Dental care for young children and adolescents is an important part of preserving their oral health and ensuring a lifelong smile. Seeing a pediatric dentist early can set your child up for success by preventing cavities and discomfort later on.
Dr. Lorra Cantú Lindsey and Dr. Sean Woodruff at AOMS Pediatric Dentistry work with children of all ages to protect their oral health, prevent cavities, and teach positive oral hygiene habits early.
When should my child first visit a dentist?
The easiest way to remember the best time to bring your child to the dentist is to think first tooth, first year, first visit. The American Academy of Pediatric Dentistry and the American Dental Association both recommend having your child visit a dentist six months after their first tooth has erupted.
This first visit is usually quick and easy! We have the child sit on a parent’s lap when we perform our exam. Pediatric dentists can quickly check for the telltale signs of plaque buildup, proper tooth eruption sequence, or abnormalities without making your child hold their mouth open for a long time.
At your first appointment, your pediatric team can also teach you proper cleaning techniques, nutrition, and other preventive measures to preserve your child’s teeth. Making a few changes to your child’s diet (e.g., limiting juice consumption and not putting babies to bed with a bottle) can prevent the need for dental work later on. This first visit is also a great way to establish a positive relationship between your child and the dentist.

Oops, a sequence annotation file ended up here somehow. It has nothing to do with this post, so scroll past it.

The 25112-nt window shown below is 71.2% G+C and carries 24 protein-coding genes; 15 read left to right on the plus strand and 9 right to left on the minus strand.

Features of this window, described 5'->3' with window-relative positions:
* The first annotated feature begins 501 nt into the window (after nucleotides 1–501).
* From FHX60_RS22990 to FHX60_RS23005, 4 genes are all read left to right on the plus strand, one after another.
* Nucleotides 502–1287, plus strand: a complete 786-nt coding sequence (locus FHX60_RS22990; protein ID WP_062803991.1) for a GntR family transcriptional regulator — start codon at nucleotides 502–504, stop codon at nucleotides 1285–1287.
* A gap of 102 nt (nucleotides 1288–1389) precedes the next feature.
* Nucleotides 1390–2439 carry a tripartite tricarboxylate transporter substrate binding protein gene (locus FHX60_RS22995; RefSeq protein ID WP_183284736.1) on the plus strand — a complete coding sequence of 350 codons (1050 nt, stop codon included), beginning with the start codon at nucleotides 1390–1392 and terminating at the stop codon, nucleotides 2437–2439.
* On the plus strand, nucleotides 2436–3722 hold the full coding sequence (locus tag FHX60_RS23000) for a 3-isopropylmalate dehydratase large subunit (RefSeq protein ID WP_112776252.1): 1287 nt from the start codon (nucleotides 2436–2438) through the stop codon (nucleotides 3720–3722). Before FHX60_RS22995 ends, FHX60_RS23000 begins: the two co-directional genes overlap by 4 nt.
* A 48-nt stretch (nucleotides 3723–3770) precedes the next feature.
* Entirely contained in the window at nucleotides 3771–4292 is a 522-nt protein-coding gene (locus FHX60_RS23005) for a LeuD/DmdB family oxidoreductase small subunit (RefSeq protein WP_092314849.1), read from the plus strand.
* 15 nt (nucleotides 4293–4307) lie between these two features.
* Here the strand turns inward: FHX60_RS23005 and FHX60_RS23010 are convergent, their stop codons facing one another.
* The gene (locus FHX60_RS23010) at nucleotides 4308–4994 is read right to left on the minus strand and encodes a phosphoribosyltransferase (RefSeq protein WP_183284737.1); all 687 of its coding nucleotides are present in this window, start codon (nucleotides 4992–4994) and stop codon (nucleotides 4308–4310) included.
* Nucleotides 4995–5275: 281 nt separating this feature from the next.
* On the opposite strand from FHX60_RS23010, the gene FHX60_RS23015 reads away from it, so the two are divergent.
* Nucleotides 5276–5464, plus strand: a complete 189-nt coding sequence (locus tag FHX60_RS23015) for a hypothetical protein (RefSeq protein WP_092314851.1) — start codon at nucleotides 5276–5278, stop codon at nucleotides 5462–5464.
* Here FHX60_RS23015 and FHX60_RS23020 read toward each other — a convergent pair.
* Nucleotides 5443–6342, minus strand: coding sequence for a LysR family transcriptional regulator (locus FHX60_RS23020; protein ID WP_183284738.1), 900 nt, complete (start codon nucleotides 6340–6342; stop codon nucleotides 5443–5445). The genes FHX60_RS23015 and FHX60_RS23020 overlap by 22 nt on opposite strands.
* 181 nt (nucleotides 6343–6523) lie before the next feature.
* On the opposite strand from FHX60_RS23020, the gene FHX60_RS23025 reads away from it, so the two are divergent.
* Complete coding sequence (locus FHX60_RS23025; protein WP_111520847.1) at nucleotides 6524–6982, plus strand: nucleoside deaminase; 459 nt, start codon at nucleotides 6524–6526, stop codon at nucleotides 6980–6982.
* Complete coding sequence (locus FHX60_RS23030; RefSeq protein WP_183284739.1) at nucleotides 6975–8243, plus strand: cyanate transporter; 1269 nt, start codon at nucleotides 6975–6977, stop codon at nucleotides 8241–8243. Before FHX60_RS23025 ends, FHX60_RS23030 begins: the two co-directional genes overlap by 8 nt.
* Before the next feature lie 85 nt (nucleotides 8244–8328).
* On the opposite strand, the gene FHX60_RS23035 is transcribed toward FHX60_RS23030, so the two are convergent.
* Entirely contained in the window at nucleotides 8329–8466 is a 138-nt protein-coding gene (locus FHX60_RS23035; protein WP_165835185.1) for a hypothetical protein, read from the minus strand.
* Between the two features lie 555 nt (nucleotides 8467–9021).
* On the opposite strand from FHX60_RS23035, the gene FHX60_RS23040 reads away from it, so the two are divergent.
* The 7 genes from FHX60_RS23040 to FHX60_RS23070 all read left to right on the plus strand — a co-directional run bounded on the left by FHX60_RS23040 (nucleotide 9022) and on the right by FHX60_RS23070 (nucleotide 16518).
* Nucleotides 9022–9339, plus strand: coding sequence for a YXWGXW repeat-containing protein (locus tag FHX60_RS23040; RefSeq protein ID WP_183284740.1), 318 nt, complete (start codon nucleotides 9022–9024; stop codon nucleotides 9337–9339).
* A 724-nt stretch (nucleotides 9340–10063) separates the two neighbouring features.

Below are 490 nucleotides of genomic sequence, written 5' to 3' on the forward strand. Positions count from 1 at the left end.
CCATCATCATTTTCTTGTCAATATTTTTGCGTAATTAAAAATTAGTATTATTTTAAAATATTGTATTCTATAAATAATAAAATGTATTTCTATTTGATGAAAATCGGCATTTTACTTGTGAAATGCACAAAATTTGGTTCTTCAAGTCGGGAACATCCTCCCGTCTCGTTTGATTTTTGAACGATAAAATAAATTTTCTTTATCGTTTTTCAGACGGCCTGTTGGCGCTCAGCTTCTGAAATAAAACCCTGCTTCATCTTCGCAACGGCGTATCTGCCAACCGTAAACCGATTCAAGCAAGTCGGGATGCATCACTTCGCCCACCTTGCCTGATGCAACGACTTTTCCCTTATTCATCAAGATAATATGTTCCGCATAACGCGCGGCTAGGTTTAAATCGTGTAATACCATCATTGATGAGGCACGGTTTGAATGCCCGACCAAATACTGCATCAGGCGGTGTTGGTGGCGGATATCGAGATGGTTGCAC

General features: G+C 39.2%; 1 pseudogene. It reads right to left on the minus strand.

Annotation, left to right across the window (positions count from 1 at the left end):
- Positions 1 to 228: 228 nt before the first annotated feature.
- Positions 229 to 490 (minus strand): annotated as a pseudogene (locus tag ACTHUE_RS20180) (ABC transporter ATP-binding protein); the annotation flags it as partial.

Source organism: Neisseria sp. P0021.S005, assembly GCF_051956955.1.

Why do babies and young children need dental care?
Many parents and caregivers wonder why their baby needs to visit a dentist so early. More and more, dentists are seeing children as young as two years old who already have multiple cavities. Seeing a pediatric dentist during your baby’s first year can help prevent this decay from taking place or progressing. Your dentist can assess your child’s risk for tooth decay using quick and easy techniques such as simply looking for plaque buildup around the gum line.
Even though baby teeth will eventually fall out, serious cases of tooth decay can cause complications that could affect your child’s permanent teeth, such as oral infections (abscesses). Tooth decay and cavities can also cause discomfort, problems with eating, and even difficulty concentrating in school. A chronic infection in your child’s mouth can weaken their immune system, which can lead to other health concerns.
Starting regular dental visits early can prevent these issues before they begin. Our staff will always make sure you and your child are comfortable and well informed during every step of the treatment process.
Dentistry for Kids in Amarillo, TX
At AOMS Pediatric Dentistry, Dr. Lorra Cantú Lindsey and Dr. Sean Woodruff both have years of experience helping children of all ages. We understand how to work with children and make their visits to the dentist fun and easy. Contact our office for information or to schedule an appointment today!